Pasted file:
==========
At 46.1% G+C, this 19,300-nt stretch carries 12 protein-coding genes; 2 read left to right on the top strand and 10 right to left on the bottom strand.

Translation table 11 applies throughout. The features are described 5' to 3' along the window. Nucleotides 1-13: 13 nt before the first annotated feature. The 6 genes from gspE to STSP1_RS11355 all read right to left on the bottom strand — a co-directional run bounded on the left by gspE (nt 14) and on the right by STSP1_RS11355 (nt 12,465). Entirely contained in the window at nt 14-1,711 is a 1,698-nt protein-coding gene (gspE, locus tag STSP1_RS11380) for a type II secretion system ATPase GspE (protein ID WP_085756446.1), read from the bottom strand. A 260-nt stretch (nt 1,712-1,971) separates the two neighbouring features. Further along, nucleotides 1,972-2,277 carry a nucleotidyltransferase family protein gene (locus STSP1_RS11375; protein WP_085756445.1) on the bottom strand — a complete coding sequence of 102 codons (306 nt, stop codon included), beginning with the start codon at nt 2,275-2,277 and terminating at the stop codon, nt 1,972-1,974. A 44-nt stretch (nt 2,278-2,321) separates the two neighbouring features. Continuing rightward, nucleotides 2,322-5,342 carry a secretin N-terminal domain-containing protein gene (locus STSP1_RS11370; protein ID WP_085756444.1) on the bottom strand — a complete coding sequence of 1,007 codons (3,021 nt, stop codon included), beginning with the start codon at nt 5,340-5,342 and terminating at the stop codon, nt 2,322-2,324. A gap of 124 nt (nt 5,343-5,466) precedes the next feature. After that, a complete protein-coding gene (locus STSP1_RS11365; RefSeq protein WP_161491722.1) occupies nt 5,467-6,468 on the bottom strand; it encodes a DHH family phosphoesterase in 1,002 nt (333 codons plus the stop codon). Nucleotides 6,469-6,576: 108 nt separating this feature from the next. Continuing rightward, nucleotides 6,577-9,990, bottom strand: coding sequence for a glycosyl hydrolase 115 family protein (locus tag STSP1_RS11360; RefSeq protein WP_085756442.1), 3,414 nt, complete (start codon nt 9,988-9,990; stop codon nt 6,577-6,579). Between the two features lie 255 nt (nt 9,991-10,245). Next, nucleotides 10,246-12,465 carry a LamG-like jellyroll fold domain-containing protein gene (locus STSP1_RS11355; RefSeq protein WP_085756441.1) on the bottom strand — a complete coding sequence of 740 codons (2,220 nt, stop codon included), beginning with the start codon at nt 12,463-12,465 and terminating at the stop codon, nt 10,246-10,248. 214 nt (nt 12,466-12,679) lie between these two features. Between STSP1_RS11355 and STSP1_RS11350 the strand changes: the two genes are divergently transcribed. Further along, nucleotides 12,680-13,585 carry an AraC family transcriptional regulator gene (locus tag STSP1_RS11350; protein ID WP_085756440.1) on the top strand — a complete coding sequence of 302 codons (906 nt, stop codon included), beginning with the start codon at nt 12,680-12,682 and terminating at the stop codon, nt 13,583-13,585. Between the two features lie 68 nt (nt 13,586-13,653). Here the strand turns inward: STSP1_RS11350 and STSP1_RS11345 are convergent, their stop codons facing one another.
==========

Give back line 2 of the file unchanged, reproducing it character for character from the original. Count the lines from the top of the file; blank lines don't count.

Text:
Translation table 11 applies throughout. The features are described 5' to 3' along the window. Nucleotides 1-13: 13 nt before the first annotated feature. The 6 genes from gspE to STSP1_RS11355 all read right to left on the bottom strand — a co-directional run bounded on the left by gspE (nt 14) and on the right by STSP1_RS11355 (nt 12,465). Entirely contained in the window at nt 14-1,711 is a 1,698-nt protein-coding gene (gspE, locus tag STSP1_RS11380) for a type II secretion system ATPase GspE (protein ID WP_085756446.1), read from the bottom strand. A 260-nt stretch (nt 1,712-1,971) separates the two neighbouring features. Further along, nucleotides 1,972-2,277 carry a nucleotidyltransferase family protein gene (locus STSP1_RS11375; protein WP_085756445.1) on the bottom strand — a complete coding sequence of 102 codons (306 nt, stop codon included), beginning with the start codon at nt 2,275-2,277 and terminating at the stop codon, nt 1,972-1,974. A 44-nt stretch (nt 2,278-2,321) separates the two neighbouring features. Continuing rightward, nucleotides 2,322-5,342 carry a secretin N-terminal domain-containing protein gene (locus STSP1_RS11370; protein ID WP_085756444.1) on the bottom strand — a complete coding sequence of 1,007 codons (3,021 nt, stop codon included), beginning with the start codon at nt 5,340-5,342 and terminating at the stop codon, nt 2,322-2,324. A gap of 124 nt (nt 5,343-5,466) precedes the next feature. After that, a complete protein-coding gene (locus STSP1_RS11365; RefSeq protein WP_161491722.1) occupies nt 5,467-6,468 on the bottom strand; it encodes a DHH family phosphoesterase in 1,002 nt (333 codons plus the stop codon). Nucleotides 6,469-6,576: 108 nt separating this feature from the next. Continuing rightward, nucleotides 6,577-9,990, bottom strand: coding sequence for a glycosyl hydrolase 115 family protein (locus tag STSP1_RS11360; RefSeq protein WP_085756442.1), 3,414 nt, complete (start codon nt 9,988-9,990; stop codon nt 6,577-6,579). Between the two features lie 255 nt (nt 9,991-10,245). Next, nucleotides 10,246-12,465 carry a LamG-like jellyroll fold domain-containing protein gene (locus STSP1_RS11355; RefSeq protein WP_085756441.1) on the bottom strand — a complete coding sequence of 740 codons (2,220 nt, stop codon included), beginning with the start codon at nt 12,463-12,465 and terminating at the stop codon, nt 10,246-10,248. 214 nt (nt 12,466-12,679) lie between these two features. Between STSP1_RS11355 and STSP1_RS11350 the strand changes: the two genes are divergently transcribed. Further along, nucleotides 12,680-13,585 carry an AraC family transcriptional regulator gene (locus tag STSP1_RS11350; protein ID WP_085756440.1) on the top strand — a complete coding sequence of 302 codons (906 nt, stop codon included), beginning with the start codon at nt 12,680-12,682 and terminating at the stop codon, nt 13,583-13,585. Between the two features lie 68 nt (nt 13,586-13,653). Here the strand turns inward: STSP1_RS11350 and STSP1_RS11345 are convergent, their stop codons facing one another.